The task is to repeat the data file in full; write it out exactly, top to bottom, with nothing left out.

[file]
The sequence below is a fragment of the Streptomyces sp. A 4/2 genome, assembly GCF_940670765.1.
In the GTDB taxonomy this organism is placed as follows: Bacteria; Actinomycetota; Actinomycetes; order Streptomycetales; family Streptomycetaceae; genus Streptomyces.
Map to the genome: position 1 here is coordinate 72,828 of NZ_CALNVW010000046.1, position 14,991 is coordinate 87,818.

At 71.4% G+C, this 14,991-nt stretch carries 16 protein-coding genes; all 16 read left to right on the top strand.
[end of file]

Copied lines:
The sequence below is a fragment of the Streptomyces sp. A 4/2 genome, assembly GCF_940670765.1.
In the GTDB taxonomy this organism is placed as follows: Bacteria; Actinomycetota; Actinomycetes; order Streptomycetales; family Streptomycetaceae; genus Streptomyces.
Map to the genome: position 1 here is coordinate 72,828 of NZ_CALNVW010000046.1, position 14,991 is coordinate 87,818.

At 71.4% G+C, this 14,991-nt stretch carries 16 protein-coding genes; all 16 read left to right on the top strand.